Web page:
By now everyone has the own opinion on why Google acquired the thermostat maker Nest, but like most people our first reaction was fear. After all, Google already knows too much about our digital life, and now they will even know about our movement inside our physical life as well.
But if the move is to bring more intelligence to home appliances and devices, then it might be worth exploring. For instance a glass top table with Google Earth (shown in the NY Times video) might spark your kids imagination and allow the family to explore different parts of the Earth.
MIT Media Lab is pioneering new technologies for Internet of Things that on the surface appear to be ordinary house-hold items. The Umbrella featured in this video blinks when the local weather will be rainy. The box that opens up to a Skype session with GrandMa is another exmple shown in this video.
But despite the first buzz of excitement about Internet of Things we are not completely sold, specially if each of these devices will need constant configuration and manual intervention.
A big concern for us is the fact that appliance manufacturers are still unable to make house-hold items that don’t fail on a regular basis. Adding more complexity to these devices might sounds wonderful inside the MIT Media Lab, but we are still dealing with 2 year old Viking Appliances that fail every year.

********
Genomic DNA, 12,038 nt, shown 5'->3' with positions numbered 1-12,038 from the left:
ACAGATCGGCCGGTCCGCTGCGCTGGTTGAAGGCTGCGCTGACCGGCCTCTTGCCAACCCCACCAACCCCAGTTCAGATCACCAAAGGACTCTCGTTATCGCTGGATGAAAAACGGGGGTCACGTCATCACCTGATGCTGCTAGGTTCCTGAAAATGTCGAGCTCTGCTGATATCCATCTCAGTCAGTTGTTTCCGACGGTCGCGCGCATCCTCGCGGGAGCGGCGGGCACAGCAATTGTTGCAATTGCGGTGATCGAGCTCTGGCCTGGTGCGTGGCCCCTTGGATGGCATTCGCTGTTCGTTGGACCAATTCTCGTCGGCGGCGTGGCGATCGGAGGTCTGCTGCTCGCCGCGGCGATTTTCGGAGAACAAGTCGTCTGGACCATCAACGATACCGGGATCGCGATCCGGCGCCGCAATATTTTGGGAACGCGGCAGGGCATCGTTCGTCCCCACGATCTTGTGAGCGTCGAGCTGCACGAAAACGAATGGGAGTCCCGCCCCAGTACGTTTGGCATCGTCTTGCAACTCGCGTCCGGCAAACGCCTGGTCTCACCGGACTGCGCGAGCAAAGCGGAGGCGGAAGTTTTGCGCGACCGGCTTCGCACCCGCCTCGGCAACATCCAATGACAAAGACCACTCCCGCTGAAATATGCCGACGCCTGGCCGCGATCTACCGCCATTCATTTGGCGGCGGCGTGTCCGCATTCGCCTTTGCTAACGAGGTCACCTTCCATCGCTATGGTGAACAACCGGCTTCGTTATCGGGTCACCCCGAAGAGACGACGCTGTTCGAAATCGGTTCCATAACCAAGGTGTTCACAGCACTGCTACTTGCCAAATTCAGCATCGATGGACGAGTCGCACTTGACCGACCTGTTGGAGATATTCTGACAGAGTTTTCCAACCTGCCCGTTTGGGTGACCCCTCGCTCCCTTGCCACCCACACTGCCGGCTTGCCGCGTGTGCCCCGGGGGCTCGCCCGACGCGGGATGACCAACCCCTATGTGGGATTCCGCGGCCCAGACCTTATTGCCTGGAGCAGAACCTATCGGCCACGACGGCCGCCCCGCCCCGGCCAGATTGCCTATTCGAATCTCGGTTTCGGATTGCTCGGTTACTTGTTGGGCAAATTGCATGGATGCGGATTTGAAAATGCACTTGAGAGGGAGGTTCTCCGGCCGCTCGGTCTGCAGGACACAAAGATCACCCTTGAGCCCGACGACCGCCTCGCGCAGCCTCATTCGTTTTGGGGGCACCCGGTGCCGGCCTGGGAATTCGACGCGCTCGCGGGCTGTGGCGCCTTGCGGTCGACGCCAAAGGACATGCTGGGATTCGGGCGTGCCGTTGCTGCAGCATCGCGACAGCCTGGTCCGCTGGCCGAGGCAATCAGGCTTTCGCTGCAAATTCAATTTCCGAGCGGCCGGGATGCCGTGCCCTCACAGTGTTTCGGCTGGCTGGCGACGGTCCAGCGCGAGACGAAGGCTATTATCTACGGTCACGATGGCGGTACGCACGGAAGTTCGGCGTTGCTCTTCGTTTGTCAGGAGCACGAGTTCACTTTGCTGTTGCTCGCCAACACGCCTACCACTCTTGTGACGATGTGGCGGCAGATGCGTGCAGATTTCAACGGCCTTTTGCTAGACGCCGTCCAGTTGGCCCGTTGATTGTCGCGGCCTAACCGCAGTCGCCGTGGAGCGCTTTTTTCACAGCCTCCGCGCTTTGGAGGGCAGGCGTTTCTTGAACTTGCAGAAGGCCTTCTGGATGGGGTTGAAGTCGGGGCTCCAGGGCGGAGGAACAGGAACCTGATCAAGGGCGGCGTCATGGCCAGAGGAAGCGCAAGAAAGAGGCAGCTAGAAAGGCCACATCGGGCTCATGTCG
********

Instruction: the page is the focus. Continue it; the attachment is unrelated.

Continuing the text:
Sure, it might be nice for the Milk container to broadcast when it’s 1/3 empty, but we don’t need that technology if the fridge itself is failing every year. Yes, no consumer cares if the Milk Carton is sending a signal to your iPhone if the fridge itself has a compressor that fails every year.
And now we want to install an iOS device into the Milk Carton to communicate with the firmware on the Fridge board? Adding more complexity to home appliances might sound like a great idea inside the MIT Media Lab. But these solutions seem to be looking for a problem to solve that might not be that high up on home owners agenda.
After all, what would be so wrong about walking out the door with a dumb umbrella on a day that doesn’t rain? You simply can leave it in your car or the office. Yes, your umbrella will not be party to a water cooler conversation, but we suspect your valet will be much happier with you if you avoided purchasing the Internet enabled Umbrella.
What do you think? Do you really need an Umbrella that can blink on a rainy day?